Using ExistentialQuantification, it’s possible to create a rather
generic type that packages some arbitrary dictionary up at runtime: data Some ctx = forall a. ctx a => Some a This is nice, but it’s not very interesting. It would be nice if we could define a Show instance for our type, and a naïve implementation is trivial: instance Show (Some Show) where show (Some x) = show x However, this isn’t very useful in practice, since it means we can only show values of precisely the type (Some Show), which are better represented as values of type String. However, we might reasonably have some class with Show as a superclass: class Show a => Foo a instance Foo () ...and we might want to show values of type (Some Foo). However, this won’t work with the naïve implementation, since Foo is not the same as Show. Clearly, what we want is some instance like this: instance (ctx ≈> Show) => Show (Some ctx) ...where (a ≈> b) can be read “a implies b”. Unfortunately, as far as I can tell, this isn’t actually possible in any general way. The closest thing I was able to come up with was a less general solution using Edward Kmett’s constraints package. It’s possible to write (≈>) with some manual boilerplate: import Data.Constraint import Data.Constraint.Forall class Class (ctx a) (ctx' a) => Class1' ctx ctx' a instance Class (ctx a) (ctx' a) => Class1' ctx ctx' a type Class1 ctx ctx' = Forall (Class1' ctx ctx') type a ≈> b = Class1 b a ...and then it’s possible to write that Show instance: instance (ctx ≈> Show) => Show (Some ctx) where show (Some (x :: a)) = case inst @(Class1' Show ctx) @a of Sub Dict -> case (cls :: ctx a :- Show a) of Sub Dict -> show x However, this means users have to manually implement Class instances for their classes. Using the above example of Foo, a user would have to write the following instance: instance Class (Show a) (Foo a) where cls = Sub Dict With that instance, we can properly show values of type (Some Foo): ghci> Some () :: Some Foo () But this instance is both trivial and annoying, since it means the machinery leaks out of the implementation code and into the code that uses it. I’m wondering if there’s any way to do this more generally, and if not, if there’s any reason it could not or should not be supported by GHC itself. Alexis _______________________________________________ Haskell-Cafe mailing list To (un)subscribe, modify options or view archives go to: http://mail.haskell.org/cgi-bin/mailman/listinfo/haskell-cafe Only members subscribed via the mailman list are allowed to post. |
This ticket about "Quantified contexts" (forall a. ctx a => Show a)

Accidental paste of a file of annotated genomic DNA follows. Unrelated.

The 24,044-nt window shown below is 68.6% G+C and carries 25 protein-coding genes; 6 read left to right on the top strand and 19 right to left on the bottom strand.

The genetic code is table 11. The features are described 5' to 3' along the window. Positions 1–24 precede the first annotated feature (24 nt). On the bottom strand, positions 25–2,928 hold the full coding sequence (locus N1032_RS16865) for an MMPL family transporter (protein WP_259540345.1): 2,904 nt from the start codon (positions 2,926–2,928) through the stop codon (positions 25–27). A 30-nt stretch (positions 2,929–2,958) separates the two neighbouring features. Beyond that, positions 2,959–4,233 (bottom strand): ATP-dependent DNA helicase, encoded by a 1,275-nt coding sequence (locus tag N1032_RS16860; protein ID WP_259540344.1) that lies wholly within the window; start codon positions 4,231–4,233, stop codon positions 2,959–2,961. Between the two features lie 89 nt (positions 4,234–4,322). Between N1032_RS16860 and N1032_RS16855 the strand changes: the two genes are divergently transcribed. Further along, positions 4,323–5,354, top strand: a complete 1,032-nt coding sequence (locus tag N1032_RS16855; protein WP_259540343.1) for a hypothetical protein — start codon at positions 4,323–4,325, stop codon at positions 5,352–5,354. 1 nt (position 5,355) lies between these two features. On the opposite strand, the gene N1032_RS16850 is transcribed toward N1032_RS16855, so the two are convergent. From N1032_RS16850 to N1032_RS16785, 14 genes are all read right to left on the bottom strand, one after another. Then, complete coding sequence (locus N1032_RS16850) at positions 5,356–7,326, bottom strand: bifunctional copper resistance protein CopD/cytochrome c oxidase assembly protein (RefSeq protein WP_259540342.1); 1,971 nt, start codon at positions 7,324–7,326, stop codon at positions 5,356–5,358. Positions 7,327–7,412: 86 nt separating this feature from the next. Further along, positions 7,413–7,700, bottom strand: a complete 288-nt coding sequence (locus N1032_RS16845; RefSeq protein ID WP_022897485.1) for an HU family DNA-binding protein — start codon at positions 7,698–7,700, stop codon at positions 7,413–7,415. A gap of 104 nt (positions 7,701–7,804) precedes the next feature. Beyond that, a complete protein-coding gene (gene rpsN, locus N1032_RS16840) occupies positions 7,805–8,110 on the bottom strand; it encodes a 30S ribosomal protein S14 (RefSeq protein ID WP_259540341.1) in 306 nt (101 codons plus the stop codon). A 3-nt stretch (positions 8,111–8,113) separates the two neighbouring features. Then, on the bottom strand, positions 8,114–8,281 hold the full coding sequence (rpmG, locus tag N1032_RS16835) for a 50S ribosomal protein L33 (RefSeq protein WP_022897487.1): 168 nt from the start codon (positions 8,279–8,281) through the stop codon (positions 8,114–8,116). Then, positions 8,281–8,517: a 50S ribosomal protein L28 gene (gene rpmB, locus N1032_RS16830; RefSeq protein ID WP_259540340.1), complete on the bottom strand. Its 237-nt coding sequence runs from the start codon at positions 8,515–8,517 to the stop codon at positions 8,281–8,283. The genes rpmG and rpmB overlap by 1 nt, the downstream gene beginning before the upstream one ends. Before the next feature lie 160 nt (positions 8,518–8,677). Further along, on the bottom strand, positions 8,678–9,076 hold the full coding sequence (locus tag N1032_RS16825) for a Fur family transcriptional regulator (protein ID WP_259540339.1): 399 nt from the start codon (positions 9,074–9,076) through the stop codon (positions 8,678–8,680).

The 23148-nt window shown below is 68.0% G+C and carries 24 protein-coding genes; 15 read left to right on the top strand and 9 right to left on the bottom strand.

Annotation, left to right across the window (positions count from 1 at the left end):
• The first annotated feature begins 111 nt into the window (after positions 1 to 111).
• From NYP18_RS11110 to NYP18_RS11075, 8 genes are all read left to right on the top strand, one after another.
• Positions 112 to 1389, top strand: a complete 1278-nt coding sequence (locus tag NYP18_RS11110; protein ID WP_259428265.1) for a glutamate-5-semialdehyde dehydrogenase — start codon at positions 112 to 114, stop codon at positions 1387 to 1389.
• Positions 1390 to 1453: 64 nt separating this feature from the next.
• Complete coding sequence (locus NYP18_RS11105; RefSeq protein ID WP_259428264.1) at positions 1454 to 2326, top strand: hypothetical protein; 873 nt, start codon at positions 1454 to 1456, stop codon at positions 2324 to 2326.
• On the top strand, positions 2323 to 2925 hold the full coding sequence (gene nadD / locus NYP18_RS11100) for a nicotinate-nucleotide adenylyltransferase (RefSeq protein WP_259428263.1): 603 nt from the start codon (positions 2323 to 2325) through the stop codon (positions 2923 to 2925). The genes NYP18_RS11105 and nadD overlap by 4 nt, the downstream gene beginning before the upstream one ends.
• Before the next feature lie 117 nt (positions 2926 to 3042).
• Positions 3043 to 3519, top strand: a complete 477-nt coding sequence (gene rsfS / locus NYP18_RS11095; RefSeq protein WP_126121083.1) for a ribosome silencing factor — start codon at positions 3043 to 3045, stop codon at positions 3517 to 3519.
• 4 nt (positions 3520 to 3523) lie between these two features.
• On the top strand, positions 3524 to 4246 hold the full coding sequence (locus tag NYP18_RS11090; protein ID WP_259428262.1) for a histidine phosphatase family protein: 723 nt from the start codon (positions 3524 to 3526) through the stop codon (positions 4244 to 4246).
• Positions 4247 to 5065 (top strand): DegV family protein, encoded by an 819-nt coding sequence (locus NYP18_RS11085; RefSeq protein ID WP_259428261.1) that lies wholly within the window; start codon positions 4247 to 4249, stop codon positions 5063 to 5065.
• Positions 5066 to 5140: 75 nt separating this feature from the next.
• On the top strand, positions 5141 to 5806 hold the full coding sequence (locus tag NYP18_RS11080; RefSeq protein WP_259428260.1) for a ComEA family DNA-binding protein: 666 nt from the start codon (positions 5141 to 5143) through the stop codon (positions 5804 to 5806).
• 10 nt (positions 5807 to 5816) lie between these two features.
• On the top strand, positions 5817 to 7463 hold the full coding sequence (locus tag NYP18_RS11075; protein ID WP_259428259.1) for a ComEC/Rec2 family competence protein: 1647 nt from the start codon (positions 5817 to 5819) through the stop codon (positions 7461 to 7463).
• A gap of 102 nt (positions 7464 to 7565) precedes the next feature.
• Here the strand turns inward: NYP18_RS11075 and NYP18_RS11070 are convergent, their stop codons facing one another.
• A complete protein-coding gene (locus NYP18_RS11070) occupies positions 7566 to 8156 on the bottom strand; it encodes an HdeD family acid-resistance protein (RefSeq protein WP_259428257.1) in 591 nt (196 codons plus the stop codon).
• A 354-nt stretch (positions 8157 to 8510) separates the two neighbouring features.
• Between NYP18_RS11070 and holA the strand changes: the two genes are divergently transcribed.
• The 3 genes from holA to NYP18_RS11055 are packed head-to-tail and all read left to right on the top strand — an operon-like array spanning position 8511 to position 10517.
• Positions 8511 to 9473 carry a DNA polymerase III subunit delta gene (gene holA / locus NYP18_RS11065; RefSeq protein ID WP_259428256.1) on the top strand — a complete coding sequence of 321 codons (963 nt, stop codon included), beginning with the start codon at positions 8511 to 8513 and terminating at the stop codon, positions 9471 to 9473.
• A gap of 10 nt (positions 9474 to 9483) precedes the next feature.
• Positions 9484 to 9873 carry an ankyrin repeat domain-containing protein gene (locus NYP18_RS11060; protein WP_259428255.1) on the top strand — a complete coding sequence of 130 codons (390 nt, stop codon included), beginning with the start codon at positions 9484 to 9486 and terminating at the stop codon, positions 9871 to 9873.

seems to be what you're looking for. https://ghc.haskell.org/trac/ghc/ticket/2893 On 06/07/2017 03:38 AM, Alexis King wrote: > Using ExistentialQuantification, it’s possible to create a rather > generic type that packages some arbitrary dictionary up at runtime: > > data Some ctx = forall a. ctx a => Some a > > This is nice, but it’s not very interesting. It would be nice if we > could define a Show instance for our type, and a naïve implementation > is trivial: > > instance Show (Some Show) where > show (Some x) = show x > > However, this isn’t very useful in practice, since it means we can only > show values of precisely the type (Some Show), which are better > represented as values of type String. However, we might reasonably have > some class with Show as a superclass: > > class Show a => Foo a > instance Foo () > > ...and we might want to show values of type (Some Foo). However, this > won’t work with the naïve implementation, since Foo is not the same as > Show. > > Clearly, what we want is some instance like this: > > instance (ctx ≈> Show) => Show (Some ctx) > > ...where (a ≈> b) can be read “a implies b”. Unfortunately, as far as I > can tell, this isn’t actually possible in any general way. > > The closest thing I was able to come up with was a less general solution > using Edward Kmett’s constraints package. It’s possible to write (≈>) > with some manual boilerplate: > > import Data.Constraint > import Data.Constraint.Forall > > class Class (ctx a) (ctx' a) => Class1' ctx ctx' a > instance Class (ctx a) (ctx' a) => Class1' ctx ctx' a > > type Class1 ctx ctx' = Forall (Class1' ctx ctx') > type a ≈> b = Class1 b a > > ...and then it’s possible to write that Show instance: > > instance (ctx ≈> Show) => Show (Some ctx) where > show (Some (x :: a)) = case inst @(Class1' Show ctx) @a of > Sub Dict -> case (cls :: ctx a :- Show a) of > Sub Dict -> show x > > However, this means users have to manually implement Class instances for > their classes. Using the above example of Foo, a user would have to > write the following instance: > > instance Class (Show a) (Foo a) where cls = Sub Dict > > With that instance, we can properly show values of type (Some Foo): > > ghci> Some () :: Some Foo > () > > But this instance is both trivial and annoying, since it means the > machinery leaks out of the implementation code and into the code that > uses it. I’m wondering if there’s any way to do this more generally, and > if not, if there’s any reason it could not or should not be supported > by GHC itself. > > Alexis > > _______________________________________________ > Haskell-Cafe mailing list > To (un)subscribe, modify options or view archives go to: > http://mail.haskell.org/cgi-bin/mailman/listinfo/haskell-cafe > Only members subscribed via the mailman list are allowed to post. _______________________________________________ Haskell-Cafe mailing list To (un)subscribe, modify options or view archives go to: http://mail.haskell.org/cgi-bin/mailman/listinfo/haskell-cafe Only members subscribed via the mailman list are allowed to post. |
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